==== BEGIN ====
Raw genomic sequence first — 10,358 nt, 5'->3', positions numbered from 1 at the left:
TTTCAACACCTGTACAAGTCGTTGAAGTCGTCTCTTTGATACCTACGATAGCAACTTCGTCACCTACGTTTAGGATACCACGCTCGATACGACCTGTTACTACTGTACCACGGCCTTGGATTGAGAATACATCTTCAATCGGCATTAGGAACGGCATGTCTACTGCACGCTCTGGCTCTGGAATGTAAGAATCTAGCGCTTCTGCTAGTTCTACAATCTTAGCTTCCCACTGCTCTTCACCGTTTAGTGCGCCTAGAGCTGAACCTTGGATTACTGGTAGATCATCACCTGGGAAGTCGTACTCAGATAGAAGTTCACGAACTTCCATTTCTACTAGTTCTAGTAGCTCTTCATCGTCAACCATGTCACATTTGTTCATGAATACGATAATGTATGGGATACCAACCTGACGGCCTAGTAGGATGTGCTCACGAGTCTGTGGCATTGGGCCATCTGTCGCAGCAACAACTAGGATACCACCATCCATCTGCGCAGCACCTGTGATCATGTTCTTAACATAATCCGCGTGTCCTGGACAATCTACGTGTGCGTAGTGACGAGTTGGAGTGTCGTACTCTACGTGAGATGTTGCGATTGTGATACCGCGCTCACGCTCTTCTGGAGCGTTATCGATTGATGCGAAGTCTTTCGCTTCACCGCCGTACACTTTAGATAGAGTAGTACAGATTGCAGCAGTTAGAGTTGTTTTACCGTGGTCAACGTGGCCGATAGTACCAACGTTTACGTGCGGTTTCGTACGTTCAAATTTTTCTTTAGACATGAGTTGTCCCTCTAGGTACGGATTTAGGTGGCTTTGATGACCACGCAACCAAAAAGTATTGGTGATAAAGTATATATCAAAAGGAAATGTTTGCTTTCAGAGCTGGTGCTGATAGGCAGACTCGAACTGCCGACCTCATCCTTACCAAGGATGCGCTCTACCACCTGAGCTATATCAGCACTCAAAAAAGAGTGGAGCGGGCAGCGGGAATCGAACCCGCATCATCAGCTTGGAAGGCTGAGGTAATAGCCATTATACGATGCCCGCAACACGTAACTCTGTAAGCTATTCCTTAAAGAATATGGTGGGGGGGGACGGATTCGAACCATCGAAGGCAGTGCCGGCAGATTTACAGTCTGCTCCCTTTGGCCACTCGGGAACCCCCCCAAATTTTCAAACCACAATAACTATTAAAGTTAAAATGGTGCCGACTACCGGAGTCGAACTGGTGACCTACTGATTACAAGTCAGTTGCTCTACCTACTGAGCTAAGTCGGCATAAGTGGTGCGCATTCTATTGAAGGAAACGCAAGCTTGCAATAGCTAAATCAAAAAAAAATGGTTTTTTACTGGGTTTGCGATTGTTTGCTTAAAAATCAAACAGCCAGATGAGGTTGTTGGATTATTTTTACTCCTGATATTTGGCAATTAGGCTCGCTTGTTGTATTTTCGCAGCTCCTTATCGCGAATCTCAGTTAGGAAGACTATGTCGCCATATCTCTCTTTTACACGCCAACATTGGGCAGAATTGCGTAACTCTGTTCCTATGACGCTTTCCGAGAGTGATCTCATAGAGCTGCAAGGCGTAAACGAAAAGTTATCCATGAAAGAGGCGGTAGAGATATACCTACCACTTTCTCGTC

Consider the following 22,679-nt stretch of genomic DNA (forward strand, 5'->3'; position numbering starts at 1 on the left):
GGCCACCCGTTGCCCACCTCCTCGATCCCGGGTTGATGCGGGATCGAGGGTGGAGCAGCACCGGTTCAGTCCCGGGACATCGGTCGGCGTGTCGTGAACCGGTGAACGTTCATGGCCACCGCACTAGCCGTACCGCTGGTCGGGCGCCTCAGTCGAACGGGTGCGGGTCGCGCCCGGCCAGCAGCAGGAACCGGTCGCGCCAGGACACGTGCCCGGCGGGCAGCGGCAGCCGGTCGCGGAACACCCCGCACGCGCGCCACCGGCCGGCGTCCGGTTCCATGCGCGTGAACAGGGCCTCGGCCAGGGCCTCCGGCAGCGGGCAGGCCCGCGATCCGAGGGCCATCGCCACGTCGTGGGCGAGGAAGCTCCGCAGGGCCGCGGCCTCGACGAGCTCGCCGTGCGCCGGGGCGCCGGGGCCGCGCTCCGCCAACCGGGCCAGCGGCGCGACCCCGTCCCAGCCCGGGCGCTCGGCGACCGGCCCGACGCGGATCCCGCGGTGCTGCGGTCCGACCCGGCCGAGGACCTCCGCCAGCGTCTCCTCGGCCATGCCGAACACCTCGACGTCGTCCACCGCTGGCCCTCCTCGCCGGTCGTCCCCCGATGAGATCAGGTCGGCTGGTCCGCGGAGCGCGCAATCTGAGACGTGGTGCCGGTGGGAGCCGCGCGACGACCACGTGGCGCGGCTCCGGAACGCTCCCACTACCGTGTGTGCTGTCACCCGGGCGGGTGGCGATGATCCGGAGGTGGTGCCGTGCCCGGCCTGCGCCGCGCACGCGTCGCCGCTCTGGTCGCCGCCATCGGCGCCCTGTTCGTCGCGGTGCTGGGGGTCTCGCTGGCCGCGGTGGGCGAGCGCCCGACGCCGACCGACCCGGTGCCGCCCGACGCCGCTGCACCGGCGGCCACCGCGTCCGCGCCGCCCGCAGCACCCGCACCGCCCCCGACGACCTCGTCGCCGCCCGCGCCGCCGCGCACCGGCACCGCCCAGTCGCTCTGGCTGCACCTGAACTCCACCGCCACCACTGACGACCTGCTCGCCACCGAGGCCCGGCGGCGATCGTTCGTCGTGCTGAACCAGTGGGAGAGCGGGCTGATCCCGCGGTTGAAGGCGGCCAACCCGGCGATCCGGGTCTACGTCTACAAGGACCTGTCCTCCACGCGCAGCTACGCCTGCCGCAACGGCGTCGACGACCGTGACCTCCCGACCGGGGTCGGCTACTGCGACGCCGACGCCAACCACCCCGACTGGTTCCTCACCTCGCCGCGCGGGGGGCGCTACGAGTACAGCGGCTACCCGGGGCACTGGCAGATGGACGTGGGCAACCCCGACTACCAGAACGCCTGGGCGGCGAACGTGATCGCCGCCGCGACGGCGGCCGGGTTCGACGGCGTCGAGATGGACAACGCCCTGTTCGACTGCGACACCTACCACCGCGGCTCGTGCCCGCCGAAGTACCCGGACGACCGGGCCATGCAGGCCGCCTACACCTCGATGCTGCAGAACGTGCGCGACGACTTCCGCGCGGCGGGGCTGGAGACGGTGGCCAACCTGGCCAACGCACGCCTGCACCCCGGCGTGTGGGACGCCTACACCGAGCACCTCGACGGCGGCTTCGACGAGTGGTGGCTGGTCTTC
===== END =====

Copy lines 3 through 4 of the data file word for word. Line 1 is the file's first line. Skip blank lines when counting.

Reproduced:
Consider the following 22,679-nt stretch of genomic DNA (forward strand, 5'->3'; position numbering starts at 1 on the left):
GGCCACCCGTTGCCCACCTCCTCGATCCCGGGTTGATGCGGGATCGAGGGTGGAGCAGCACCGGTTCAGTCCCGGGACATCGGTCGGCGTGTCGTGAACCGGTGAACGTTCATGGCCACCGCACTAGCCGTACCGCTGGTCGGGCGCCTCAGTCGAACGGGTGCGGGTCGCGCCCGGCCAGCAGCAGGAACCGGTCGCGCCAGGACACGTGCCCGGCGGGCAGCGGCAGCCGGTCGCGGAACACCCCGCACGCGCGCCACCGGCCGGCGTCCGGTTCCATGCGCGTGAACAGGGCCTCGGCCAGGGCCTCCGGCAGCGGGCAGGCCCGCGATCCGAGGGCCATCGCCACGTCGTGGGCGAGGAAGCTCCGCAGGGCCGCGGCCTCGACGAGCTCGCCGTGCGCCGGGGCGCCGGGGCCGCGCTCCGCCAACCGGGCCAGCGGCGCGACCCCGTCCCAGCCCGGGCGCTCGGCGACCGGCCCGACGCGGATCCCGCGGTGCTGCGGTCCGACCCGGCCGAGGACCTCCGCCAGCGTCTCCTCGGCCATGCCGAACACCTCGACGTCGTCCACCGCTGGCCCTCCTCGCCGGTCGTCCCCCGATGAGATCAGGTCGGCTGGTCCGCGGAGCGCGCAATCTGAGACGTGGTGCCGGTGGGAGCCGCGCGACGACCACGTGGCGCGGCTCCGGAACGCTCCCACTACCGTGTGTGCTGTCACCCGGGCGGGTGGCGATGATCCGGAGGTGGTGCCGTGCCCGGCCTGCGCCGCGCACGCGTCGCCGCTCTGGTCGCCGCCATCGGCGCCCTGTTCGTCGCGGTGCTGGGGGTCTCGCTGGCCGCGGTGGGCGAGCGCCCGACGCCGACCGACCCGGTGCCGCCCGACGCCGCTGCACCGGCGGCCACCGCGTCCGCGCCGCCCGCAGCACCCGCACCGCCCCCGACGACCTCGTCGCCGCCCGCGCCGCCGCGCACCGGCACCGCCCAGTCGCTCTGGCTGCACCTGAACTCCACCGCCACCACTGACGACCTGCTCGCCACCGAGGCCCGGCGGCGATCGTTCGTCGTGCTGAACCAGTGGGAGAGCGGGCTGATCCCGCGGTTGAAGGCGGCCAACCCGGCGATCCGGGTCTACGTCTACAAGGACCTGTCCTCCACGCGCAGCTACGCCTGCCGCAACGGCGTCGACGACCGTGACCTCCCGACCGGGGTCGGCTACTGCGACGCCGACGCCAACCACCCCGACTGGTTCCTCACCTCGCCGCGCGGGGGGCGCTACGAGTACAGCGGCTACCCGGGGCACTGGCAGATGGACGTGGGCAACCCCGACTACCAGAACGCCTGGGCGGCGAACGTGATCGCCGCCGCGACGGCGGCCGGGTTCGACGGCGTCGAGATGGACAACGCCCTGTTCGACTGCGACACCTACCACCGCGGCTCGTGCCCGCCGAAGTACCCGGACGACCGGGCCATGCAGGCCGCCTACACCTCGATGCTGCAGAACGTGCGCGACGACTTCCGCGCGGCGGGGCTGGAGACGGTGGCCAACCTGGCCAACGCACGCCTGCACCCCGGCGTGTGGGACGCCTACACCGAGCACCTCGACGGCGGCTTCGACGAGTGGTGGCTGGTCTTC